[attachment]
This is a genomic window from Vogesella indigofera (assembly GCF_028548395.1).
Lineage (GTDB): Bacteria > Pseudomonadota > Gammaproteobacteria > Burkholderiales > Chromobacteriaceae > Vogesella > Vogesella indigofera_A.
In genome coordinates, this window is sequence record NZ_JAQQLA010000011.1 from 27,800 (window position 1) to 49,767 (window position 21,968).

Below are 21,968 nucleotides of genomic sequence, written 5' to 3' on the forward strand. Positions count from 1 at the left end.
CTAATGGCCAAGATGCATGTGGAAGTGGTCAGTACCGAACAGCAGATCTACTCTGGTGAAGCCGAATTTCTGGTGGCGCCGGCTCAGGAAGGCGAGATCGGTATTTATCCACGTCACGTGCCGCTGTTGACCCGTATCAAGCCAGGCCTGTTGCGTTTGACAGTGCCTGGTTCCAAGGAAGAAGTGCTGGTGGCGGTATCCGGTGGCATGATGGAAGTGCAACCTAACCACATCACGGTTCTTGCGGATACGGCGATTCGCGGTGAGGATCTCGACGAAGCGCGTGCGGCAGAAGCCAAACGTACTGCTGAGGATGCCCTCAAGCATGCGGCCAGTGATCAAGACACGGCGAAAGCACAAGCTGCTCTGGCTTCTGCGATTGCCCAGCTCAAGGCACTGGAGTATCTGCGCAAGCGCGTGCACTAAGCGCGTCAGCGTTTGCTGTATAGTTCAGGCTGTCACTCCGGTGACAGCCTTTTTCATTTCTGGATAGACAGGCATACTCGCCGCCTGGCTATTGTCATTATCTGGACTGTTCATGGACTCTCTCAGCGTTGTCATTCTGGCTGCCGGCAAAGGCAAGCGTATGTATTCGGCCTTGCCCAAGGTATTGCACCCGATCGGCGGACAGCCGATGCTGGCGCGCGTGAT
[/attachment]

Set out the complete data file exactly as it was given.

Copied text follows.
This is a genomic window from Vogesella indigofera (assembly GCF_028548395.1).
Lineage (GTDB): Bacteria > Pseudomonadota > Gammaproteobacteria > Burkholderiales > Chromobacteriaceae > Vogesella > Vogesella indigofera_A.
In genome coordinates, this window is sequence record NZ_JAQQLA010000011.1 from 27,800 (window position 1) to 49,767 (window position 21,968).

Below are 21,968 nucleotides of genomic sequence, written 5' to 3' on the forward strand. Positions count from 1 at the left end.
CTAATGGCCAAGATGCATGTGGAAGTGGTCAGTACCGAACAGCAGATCTACTCTGGTGAAGCCGAATTTCTGGTGGCGCCGGCTCAGGAAGGCGAGATCGGTATTTATCCACGTCACGTGCCGCTGTTGACCCGTATCAAGCCAGGCCTGTTGCGTTTGACAGTGCCTGGTTCCAAGGAAGAAGTGCTGGTGGCGGTATCCGGTGGCATGATGGAAGTGCAACCTAACCACATCACGGTTCTTGCGGATACGGCGATTCGCGGTGAGGATCTCGACGAAGCGCGTGCGGCAGAAGCCAAACGTACTGCTGAGGATGCCCTCAAGCATGCGGCCAGTGATCAAGACACGGCGAAAGCACAAGCTGCTCTGGCTTCTGCGATTGCCCAGCTCAAGGCACTGGAGTATCTGCGCAAGCGCGTGCACTAAGCGCGTCAGCGTTTGCTGTATAGTTCAGGCTGTCACTCCGGTGACAGCCTTTTTCATTTCTGGATAGACAGGCATACTCGCCGCCTGGCTATTGTCATTATCTGGACTGTTCATGGACTCTCTCAGCGTTGTCATTCTGGCTGCCGGCAAAGGCAAGCGTATGTATTCGGCCTTGCCCAAGGTATTGCACCCGATCGGCGGACAGCCGATGCTGGCGCGCGTGAT